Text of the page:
The claims made by greenwashing organisations are frequently flimsy and lack a solid evidence base, often relying on deliberately vague or non-committal wording such as “eco-friendly”, “naturally derived” or “ethically sourced” in order to present the organisation in a positive light.
Some organisations, such as the Federal Trade Commission (FTC) in the US, have established guidelines for environmental marketing claims to help consumers make informed decisions and combat greenwashing.
As regulators mobilise further in response to increasing pressure from the likes of the UN, the environmental claims of enterprise organisations especially will be under increased scrutiny.
But many of these organisations don’t fall into the “deliberate deception” category contained under the “greenwashing” banner, and total ignorance of environmental concerns has been dwindling over recent years. Instead, the majority of large organisations would fall into a category known as “greenwishing.”
The term greenwishing was coined by writer and long-time sustainability professional Duncan Austin in his 2019 paper “Greenwish: The Wishful Thinking Undermining the Ambition of Sustainable Business”.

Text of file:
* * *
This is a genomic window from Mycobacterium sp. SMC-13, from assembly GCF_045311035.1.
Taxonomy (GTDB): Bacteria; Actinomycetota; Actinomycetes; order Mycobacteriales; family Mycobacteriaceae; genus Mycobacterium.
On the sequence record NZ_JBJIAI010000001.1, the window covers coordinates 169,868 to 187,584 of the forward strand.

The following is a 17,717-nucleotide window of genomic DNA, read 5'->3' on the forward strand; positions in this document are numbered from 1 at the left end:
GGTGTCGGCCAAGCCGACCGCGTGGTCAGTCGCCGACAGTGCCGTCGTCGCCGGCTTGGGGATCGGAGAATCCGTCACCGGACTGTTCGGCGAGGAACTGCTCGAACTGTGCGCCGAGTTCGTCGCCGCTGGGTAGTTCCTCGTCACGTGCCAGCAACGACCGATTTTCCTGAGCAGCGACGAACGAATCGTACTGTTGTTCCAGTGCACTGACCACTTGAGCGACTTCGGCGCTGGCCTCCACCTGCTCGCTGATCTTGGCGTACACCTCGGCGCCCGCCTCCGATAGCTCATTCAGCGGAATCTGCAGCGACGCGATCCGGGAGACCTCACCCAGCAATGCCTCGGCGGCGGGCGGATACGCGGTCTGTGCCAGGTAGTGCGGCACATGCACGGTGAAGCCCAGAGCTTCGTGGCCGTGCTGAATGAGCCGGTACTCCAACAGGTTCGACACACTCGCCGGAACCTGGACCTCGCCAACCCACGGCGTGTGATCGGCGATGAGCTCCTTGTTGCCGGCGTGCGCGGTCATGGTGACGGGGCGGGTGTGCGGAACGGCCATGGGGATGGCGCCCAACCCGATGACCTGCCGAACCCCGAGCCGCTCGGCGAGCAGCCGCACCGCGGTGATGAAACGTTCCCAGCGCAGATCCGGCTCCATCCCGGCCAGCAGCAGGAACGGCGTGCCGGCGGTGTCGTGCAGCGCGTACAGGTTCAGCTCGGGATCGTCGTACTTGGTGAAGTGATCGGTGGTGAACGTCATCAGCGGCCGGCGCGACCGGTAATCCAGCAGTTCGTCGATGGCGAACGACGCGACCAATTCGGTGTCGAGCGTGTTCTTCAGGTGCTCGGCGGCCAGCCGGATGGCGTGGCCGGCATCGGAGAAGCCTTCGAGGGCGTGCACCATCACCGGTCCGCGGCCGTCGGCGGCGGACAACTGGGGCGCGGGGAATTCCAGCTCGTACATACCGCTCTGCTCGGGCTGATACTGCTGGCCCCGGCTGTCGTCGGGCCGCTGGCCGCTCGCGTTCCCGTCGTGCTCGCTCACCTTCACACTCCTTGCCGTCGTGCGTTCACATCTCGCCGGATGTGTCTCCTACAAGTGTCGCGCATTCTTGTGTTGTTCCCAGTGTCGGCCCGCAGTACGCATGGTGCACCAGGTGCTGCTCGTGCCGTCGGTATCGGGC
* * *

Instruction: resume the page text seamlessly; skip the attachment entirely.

In the paper, he distinguishes between greenwashing and what he terms greenwishing:
“From the outset, the sustainable business movement has confronted instances of so-called greenwash, in which companies promote token but well-publicised sustainability initiatives to divert attention from environmentally damaging core businesses they have no intention of changing. Such efforts are relatively easy to expose because of their small scale and underlying cynicism.
Twenty years on, we may now be facing a new affliction of greenwish – the earnest hope that well intended efforts to make the world more sustainable are much closer to achieving the necessary change than they really are. This unsought condition may prove every bit as harmful as greenwash, and possibly harder to unpick, because it is more widespread and arises mainly from good intentions.”
In the essay, he touches specifically on one of the key “well-intended efforts”: “the ongoing allocation of energy to reporting and disclosing.”
Austin situates this fanaticism for measurement and ESG disclosures into the wider greenwishing challenge by comparing it to actual, concrete change:
“The enthusiasm for reporting and disclosure strategies epitomizes a broader challenge: sustainable corporations are directed by business norms towards showcasing, and seeking credit for, their own piecemeal efforts rather than towards collaborating for the system change now required”